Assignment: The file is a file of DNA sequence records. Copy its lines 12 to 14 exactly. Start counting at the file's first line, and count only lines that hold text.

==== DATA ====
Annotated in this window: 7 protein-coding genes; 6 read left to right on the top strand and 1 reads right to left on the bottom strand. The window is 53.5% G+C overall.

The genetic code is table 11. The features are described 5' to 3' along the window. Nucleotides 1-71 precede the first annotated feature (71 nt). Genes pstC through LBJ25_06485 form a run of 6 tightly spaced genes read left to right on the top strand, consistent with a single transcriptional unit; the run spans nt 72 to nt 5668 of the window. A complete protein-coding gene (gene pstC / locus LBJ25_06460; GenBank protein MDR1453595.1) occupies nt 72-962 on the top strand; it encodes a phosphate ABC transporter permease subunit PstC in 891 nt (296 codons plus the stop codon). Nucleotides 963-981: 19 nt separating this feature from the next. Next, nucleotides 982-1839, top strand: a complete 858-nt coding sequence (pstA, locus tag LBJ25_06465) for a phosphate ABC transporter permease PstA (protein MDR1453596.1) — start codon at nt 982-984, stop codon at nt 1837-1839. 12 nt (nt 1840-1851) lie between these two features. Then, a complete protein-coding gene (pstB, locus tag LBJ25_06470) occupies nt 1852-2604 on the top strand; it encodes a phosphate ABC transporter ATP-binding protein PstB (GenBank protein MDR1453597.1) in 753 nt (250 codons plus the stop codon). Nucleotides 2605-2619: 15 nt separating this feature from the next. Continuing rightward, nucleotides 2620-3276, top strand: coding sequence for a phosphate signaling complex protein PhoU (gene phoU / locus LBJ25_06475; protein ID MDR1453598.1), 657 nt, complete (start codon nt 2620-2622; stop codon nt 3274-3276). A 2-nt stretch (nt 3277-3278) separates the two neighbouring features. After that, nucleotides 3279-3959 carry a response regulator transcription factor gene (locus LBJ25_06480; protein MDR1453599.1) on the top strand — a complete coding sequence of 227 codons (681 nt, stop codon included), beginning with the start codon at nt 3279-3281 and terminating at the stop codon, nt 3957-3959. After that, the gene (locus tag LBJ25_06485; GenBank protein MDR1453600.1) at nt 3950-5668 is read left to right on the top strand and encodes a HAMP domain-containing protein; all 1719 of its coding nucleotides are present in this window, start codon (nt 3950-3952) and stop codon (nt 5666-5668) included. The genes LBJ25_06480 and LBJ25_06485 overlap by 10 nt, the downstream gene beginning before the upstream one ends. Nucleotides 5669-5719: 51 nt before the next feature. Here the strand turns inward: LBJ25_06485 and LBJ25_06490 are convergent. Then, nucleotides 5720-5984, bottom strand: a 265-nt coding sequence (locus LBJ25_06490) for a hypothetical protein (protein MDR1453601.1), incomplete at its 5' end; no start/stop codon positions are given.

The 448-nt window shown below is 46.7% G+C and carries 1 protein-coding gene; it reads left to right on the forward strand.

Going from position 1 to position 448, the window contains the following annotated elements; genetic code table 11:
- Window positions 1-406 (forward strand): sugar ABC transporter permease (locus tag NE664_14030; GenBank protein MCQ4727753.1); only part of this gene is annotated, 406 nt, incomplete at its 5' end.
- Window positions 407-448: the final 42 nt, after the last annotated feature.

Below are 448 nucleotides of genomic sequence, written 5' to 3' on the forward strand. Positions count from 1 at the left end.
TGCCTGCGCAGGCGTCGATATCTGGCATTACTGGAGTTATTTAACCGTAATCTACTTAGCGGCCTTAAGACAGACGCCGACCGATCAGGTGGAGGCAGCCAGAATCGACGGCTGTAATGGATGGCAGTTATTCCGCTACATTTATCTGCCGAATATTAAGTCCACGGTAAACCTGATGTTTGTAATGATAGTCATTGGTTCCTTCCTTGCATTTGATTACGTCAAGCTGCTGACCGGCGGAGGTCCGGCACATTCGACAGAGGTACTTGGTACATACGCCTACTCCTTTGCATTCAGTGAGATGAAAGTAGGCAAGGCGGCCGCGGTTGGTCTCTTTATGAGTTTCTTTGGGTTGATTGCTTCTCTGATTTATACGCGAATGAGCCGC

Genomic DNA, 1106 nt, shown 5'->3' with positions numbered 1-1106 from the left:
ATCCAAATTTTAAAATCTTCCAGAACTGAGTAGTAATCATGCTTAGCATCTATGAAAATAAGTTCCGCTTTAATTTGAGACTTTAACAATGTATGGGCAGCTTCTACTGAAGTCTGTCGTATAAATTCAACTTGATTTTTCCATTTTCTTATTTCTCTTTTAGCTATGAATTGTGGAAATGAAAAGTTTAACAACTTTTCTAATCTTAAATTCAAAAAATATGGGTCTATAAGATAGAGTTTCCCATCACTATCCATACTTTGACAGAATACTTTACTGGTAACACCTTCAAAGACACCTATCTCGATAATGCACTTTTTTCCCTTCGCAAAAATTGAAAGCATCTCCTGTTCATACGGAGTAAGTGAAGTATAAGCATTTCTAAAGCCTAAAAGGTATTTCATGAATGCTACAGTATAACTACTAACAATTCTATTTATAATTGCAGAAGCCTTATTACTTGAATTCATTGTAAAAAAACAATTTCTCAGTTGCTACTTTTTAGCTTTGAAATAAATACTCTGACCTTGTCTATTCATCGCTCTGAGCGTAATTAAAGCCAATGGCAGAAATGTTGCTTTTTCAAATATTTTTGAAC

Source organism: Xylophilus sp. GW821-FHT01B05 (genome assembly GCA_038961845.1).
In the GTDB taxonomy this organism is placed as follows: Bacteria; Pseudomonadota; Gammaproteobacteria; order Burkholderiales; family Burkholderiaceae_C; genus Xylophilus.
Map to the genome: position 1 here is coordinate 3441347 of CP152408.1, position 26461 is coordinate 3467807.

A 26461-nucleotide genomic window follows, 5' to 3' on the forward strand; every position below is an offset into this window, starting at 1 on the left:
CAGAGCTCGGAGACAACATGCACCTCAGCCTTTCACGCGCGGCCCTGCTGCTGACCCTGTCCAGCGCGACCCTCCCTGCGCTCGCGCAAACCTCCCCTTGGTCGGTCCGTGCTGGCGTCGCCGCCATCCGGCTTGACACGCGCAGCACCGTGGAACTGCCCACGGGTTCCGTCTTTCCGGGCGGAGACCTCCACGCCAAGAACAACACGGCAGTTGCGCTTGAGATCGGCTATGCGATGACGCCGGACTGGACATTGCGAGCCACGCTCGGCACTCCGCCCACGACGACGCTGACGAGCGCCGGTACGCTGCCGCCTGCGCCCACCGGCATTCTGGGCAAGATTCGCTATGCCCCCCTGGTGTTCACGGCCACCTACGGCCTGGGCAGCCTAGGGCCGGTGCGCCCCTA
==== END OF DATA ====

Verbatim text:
In the GTDB taxonomy this organism is placed as follows: Bacteria; Pseudomonadota; Gammaproteobacteria; order Burkholderiales; family Burkholderiaceae_C; genus Xylophilus.
Map to the genome: position 1 here is coordinate 3441347 of CP152408.1, position 26461 is coordinate 3467807.

A 26461-nucleotide genomic window follows, 5' to 3' on the forward strand; every position below is an offset into this window, starting at 1 on the left: